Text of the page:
coming up at 20:00 (CEST) the 28th of April and of course during a number of sessions he will offer during ebbf’s annual conference in Milan ( join us there )
Question: what drew you to the area of consultation, synergy and consensus?
when i graduated from college I was thinking of going to law school but never quite understood the adversarial approach to resolving conflict. What did and still makes more sense to me is to get parties together to find a better mutually beneficial resolution, pretty much flipping on its head everything that law school teaches.
My first step at putting those principles into practice came soon after as the general manager of a small business.
I ran that company for ten years using values and principles that instead of hindering, created very successful financial and personal motivation levels for everyone who worked there, and indeed levels of staff turnover were non-existant, no one wished to leave that environment of justice.
Q: applying values in business seems like a sound principles but why do so many people fail in doing so successfully?
One element is to treat all of our employees in a professional and respectful way, responding as best as we can to their concerns, with most decisions in the office taken as a team and not top down. But most important of all is to create an environment of trust where people feel secure and empowered. People look at their leaders, at the actions more than the words of their managers. Time and again during my professional career I saw how they were waiting for the actions before totally trusting the person and the organisation.
Q: your subsequent work was in the area of legal mediation, what is different in the way you see this taken to its most successful outcome?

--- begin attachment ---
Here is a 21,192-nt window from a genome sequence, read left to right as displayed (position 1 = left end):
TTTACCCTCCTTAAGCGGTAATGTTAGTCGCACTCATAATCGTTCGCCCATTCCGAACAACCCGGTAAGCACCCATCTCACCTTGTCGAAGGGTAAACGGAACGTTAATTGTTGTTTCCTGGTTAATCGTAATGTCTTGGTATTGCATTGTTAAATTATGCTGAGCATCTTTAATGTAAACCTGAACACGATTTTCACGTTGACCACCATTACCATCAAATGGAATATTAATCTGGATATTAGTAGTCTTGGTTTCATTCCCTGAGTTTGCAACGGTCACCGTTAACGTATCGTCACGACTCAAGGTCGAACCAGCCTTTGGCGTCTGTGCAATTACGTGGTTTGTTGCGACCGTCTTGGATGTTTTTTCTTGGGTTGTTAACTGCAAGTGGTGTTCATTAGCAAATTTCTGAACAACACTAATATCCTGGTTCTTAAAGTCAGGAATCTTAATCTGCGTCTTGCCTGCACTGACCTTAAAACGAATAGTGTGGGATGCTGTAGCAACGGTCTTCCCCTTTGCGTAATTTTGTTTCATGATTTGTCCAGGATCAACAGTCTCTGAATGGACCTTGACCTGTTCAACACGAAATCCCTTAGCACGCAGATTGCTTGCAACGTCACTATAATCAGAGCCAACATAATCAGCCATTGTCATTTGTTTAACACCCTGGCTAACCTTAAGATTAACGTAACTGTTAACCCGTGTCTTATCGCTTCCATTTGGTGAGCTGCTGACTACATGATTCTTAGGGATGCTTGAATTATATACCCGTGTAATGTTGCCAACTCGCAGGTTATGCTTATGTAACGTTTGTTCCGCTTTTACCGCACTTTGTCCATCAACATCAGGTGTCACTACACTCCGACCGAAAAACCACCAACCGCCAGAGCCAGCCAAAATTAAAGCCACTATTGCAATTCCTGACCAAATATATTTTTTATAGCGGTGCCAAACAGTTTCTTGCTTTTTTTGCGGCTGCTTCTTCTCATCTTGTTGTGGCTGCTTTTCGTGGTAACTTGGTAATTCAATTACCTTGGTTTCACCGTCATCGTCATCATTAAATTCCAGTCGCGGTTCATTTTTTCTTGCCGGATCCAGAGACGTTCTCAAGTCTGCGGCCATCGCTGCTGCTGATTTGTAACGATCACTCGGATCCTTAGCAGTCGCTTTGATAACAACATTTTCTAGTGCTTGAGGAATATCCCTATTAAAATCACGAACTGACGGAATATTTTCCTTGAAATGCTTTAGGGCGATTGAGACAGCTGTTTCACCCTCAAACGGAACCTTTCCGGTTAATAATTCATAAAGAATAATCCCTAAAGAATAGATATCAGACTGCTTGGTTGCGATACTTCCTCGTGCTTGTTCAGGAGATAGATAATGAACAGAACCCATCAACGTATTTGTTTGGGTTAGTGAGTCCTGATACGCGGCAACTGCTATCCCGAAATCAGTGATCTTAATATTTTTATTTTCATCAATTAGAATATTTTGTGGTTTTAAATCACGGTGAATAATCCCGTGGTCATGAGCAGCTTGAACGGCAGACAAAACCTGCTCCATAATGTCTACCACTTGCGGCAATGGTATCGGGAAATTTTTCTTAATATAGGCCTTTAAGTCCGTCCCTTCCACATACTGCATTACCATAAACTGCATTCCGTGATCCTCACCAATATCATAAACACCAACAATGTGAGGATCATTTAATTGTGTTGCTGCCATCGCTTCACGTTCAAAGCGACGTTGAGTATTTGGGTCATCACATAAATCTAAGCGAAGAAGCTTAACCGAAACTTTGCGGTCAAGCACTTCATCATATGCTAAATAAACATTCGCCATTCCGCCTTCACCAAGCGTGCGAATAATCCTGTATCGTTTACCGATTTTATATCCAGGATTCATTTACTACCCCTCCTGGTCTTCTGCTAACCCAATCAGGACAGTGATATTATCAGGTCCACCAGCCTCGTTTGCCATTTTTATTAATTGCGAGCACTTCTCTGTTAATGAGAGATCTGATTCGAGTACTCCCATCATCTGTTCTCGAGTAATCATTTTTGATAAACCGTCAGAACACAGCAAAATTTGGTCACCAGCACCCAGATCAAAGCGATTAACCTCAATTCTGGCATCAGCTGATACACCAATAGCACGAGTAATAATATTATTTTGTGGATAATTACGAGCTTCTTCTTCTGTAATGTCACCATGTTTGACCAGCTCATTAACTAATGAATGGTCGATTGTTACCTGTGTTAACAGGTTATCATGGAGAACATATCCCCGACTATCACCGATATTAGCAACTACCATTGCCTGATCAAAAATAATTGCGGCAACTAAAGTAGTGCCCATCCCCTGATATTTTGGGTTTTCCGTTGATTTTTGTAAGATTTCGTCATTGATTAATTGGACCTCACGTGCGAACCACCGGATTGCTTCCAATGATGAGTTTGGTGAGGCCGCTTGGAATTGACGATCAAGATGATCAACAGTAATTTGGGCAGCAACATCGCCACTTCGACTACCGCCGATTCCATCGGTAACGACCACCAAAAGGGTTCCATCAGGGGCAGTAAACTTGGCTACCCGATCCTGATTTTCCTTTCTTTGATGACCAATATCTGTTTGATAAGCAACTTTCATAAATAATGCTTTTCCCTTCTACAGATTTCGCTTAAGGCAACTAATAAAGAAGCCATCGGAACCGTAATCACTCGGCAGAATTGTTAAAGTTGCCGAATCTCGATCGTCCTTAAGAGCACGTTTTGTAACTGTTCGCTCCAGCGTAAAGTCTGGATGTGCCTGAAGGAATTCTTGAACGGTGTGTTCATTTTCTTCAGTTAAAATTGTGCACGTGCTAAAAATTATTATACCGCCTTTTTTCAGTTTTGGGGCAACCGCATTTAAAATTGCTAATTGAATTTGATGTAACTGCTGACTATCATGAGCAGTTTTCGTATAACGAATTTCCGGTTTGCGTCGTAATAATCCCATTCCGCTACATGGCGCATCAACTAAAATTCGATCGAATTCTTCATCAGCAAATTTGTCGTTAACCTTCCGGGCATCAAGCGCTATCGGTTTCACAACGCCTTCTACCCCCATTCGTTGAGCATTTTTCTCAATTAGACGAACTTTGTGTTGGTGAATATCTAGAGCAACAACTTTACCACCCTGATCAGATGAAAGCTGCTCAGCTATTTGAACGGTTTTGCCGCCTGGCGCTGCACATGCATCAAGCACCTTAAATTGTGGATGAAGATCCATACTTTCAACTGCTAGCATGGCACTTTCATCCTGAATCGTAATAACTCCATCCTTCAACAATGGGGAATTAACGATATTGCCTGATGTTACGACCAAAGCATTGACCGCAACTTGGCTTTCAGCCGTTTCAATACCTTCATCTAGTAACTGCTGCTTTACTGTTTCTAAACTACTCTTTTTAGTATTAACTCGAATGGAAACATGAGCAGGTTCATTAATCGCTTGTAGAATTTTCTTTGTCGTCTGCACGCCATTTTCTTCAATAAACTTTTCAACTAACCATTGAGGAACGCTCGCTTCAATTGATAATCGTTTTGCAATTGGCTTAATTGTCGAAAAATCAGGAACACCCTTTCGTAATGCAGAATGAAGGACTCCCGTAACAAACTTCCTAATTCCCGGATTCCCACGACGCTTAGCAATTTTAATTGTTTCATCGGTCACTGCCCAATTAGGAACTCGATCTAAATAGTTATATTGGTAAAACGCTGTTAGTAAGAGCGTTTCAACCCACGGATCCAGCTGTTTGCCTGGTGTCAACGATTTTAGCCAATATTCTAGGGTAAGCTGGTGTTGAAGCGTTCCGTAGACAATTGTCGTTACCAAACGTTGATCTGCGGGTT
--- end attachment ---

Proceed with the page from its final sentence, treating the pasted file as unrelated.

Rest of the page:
In 1996 as a Baha’i, after thinking about what I wanted to do next in life this quote came to my attention and has guided me since “…The best beloved of all things in My sight is Justice…” and that when I decided I’d work in the area of justice, taking a non-adversarial legal conflict resolution masters degree.
Q: The key component I see missing in business is seeing and recognising the humanity of individuals in a company, seeing beyond the transaction or the position, seeing the human element of the people you are dealing with.
In my subsequent work in the area of legal mediation I realized that ultimately mediation is a healing work, healing from the inside out. Many treat the process as a simple “band aid” to solve a situation, instead going deeper you can achieve much higher outcomes with all parties exiting what becomes an open, trusting dialogue in an extremely positive way.
Working in the field of conflict resolution, I have always tried to move this towards a model of true consultation. All the research and my own experience show the evidence of the truth of this quote
“When you notice that a stage has been reached when enmity and threats are about to occur, you should immediately postpone discussion of the subject, until wranglings, disputations, and loud talk vanish, and a propitious time is at hand.“ (Abdu’l-Baha)
So when people ask me, is it ok to let people vent? No it is not. it is never helpful.
We work better when we work together; the sum of the individual’s work is always less than the group as a whole. If it is lowest common denominator that is paramount then the entire group fails . We need to work towards the highest common denominator.
Q: what does the word consensus mean to you?